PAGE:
Pick of the Week

11.16.2005 – All Star Superman #1

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Writer – Grant Morrison

Artist – Frank Quitely

Colorist – Jamie Grant

DC Comics – $2.99

The newly launched All Star line is DC Comics‘ quasi-answer to Marvel‘s uber-successful Ultimate line. It is supposed to be a place where creators can just tell stories about the big guns without worrying about the shackles of continuity.

The first offering, All Star Batman & Robin from Frank Miller and Jim Lee has been something of a disappointment, mostly due to the fact that the main characters seem more at home in MIller’s Sin City than Gotham City. So it was with great excitement but also great trepidation that I approached this book.

For me, it’s all about the double-page spread on pages two and three.

Now, I’ve been reading Superman books off and on my entire comic book reading life. If things are interesting, I buy them. If I like the creative team, I buy them. If things are really bad or I don’t like the creative team, I don’t. As much as I love Superman (and I do), I’m not married to the books themselves. And to be quite honest, even when I am enjoying the books, there is always a sense of disappointment. Reading the main Superman books I always get the feeling that the creators and editors are crushed under the weight of the character. Superman isn’t just the flagship character for DC Comics (not to mention Time Warner), but for all superheroes everywhere. That’s a lot of responsibility. That doesn’t allow for a lot of risk taking. And that’s probably why the Elseworlds Superman stories and the team books in which he appears are always so much more fun.

(I’ll take this opportunity to just throw it out there that Grant Morrison’s JLA in the mid-90s featured the best Superman since John Byrne’s Man of Steel, and probably better).

Everytime a (often) vaunted new creative team is announced a Superman book, they invariably talk about how they’re going to show the wonder, and the awe, and the grandeur that is Superman. I want to see Superman and feel the way I did when Christopher Reeve caught Margot Kidder as she fell from the top of The Daily Planet building, and that is rarely the case these days.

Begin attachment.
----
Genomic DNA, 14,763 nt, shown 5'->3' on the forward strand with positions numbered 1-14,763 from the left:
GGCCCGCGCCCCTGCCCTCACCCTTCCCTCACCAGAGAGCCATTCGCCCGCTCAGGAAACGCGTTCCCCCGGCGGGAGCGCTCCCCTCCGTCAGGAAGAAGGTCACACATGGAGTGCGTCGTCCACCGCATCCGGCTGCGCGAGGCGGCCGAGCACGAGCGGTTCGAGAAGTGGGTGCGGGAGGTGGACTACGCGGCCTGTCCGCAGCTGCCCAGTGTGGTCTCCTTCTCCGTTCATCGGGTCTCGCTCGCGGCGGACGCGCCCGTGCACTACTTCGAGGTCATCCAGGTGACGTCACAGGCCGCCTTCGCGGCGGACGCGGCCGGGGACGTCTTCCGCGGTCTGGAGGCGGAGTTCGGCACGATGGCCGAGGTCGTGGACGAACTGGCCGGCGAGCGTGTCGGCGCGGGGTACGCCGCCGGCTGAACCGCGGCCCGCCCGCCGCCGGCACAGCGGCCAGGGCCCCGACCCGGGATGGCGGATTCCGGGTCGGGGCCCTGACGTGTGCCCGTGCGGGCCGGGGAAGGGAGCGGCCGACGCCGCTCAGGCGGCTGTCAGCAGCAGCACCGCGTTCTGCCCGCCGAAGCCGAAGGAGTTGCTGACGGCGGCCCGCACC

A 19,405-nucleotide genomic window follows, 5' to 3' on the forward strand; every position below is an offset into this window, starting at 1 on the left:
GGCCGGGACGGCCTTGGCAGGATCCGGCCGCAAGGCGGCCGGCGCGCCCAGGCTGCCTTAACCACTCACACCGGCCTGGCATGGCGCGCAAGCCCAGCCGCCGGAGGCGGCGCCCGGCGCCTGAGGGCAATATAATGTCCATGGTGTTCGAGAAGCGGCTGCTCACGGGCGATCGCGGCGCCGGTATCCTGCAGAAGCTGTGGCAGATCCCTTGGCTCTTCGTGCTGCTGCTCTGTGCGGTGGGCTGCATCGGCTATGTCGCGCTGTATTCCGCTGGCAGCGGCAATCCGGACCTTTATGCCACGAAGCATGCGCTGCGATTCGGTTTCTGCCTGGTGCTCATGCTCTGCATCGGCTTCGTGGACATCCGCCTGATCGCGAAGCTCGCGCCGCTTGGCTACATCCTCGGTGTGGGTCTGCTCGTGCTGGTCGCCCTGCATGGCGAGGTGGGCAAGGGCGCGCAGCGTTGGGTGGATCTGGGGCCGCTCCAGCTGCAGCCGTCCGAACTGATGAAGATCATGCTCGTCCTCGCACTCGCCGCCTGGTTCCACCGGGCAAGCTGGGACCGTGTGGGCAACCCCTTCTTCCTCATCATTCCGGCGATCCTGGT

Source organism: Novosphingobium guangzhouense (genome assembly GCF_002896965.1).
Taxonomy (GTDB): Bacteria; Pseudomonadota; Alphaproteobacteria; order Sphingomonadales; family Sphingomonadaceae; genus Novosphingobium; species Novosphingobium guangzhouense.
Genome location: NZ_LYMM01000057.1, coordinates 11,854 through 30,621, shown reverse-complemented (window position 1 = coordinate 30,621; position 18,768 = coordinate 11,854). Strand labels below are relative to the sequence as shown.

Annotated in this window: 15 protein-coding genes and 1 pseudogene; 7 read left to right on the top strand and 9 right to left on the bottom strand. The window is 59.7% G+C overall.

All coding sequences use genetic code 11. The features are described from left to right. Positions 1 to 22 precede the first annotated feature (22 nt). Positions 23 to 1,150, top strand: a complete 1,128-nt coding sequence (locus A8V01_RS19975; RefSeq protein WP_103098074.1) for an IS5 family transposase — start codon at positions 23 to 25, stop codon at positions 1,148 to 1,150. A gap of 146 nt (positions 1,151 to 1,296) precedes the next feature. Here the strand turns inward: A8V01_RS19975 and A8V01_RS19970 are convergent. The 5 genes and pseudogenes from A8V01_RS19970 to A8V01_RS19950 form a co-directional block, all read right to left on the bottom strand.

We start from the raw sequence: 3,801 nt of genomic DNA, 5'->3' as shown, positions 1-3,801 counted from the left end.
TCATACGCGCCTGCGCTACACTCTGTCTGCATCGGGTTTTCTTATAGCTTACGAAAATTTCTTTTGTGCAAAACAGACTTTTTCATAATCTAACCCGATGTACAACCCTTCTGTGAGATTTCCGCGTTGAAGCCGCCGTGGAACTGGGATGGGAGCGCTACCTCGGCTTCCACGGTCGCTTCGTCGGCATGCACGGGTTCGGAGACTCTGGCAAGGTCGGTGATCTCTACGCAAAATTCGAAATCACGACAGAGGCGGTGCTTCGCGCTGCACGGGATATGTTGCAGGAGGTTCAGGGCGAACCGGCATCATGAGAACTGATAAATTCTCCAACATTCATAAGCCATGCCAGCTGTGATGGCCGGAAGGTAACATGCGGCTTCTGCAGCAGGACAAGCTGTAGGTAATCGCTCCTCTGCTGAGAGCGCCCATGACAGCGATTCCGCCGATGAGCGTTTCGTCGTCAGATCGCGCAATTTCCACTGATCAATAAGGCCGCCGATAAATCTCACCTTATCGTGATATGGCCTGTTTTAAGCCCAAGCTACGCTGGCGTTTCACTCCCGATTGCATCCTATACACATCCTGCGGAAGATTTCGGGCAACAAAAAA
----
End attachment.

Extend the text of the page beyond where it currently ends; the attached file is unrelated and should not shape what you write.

But when I opened All Star Superman and turned to the double page spread on pages two and three and saw Superman flying past the Sun, arms outstretched, slight smile on his face, I knew I was back in the warm embrace of Grant Morrison, a man who truly knows how to write Kal El.

Here we find Superman helping Morrison-esque super-scientists take a sample form the Sun. Every one of Superman’s cells is a solar battery so you’d think he would be the man for the job. Of course, this is the Sun we’re talking about here, and some things might be too much for even the Last Son of Krypton to handle. I’m not going to ruin the surprise, but things don’t turn out too well for Superman, even if it’s not apparent from the outside. At the end of the issue we’re left with an interesting question, one that I look forward to exploring along with Morrison.

Oh, yeah, and Frank Quitely rocks.

Conor Kilpatrick

They only lack the light to show the way.


conor@ifanboy.com

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Comments

  1. I really liked this book from the get-go due to the first page. Four panels, eight words, and BOOM, you’ve got the origin of Superman.

    I liked the delineation between Good and Evil, showing Superman, pretty much all-encompassing good, and Luthor, unapologeticly evil, and the clear line drawn between them.

    This tale also encompasses a LOT of Superman mythos, from Bizarro, the SuperCharging (a throwback the the electric Blue/Red Superman) of his powers, and even the purposeful clumsiness of Clark Kent.

    I’m a big Morrison fan, an okay Quietly fan, and a HUGE DC fanboy. So, I enjoyed it, I’ll pick up #2, and I’m still not giving up on AS: B&R.

    Thanks for the podcasting, guys. It’s really enjoyable.

  2. Frank Quitelys’ art is just too good at times that i get distracted…..that is if the writing aren’t a match.

    well i am glad to say Morrison is more than a match.

    Excellent read.

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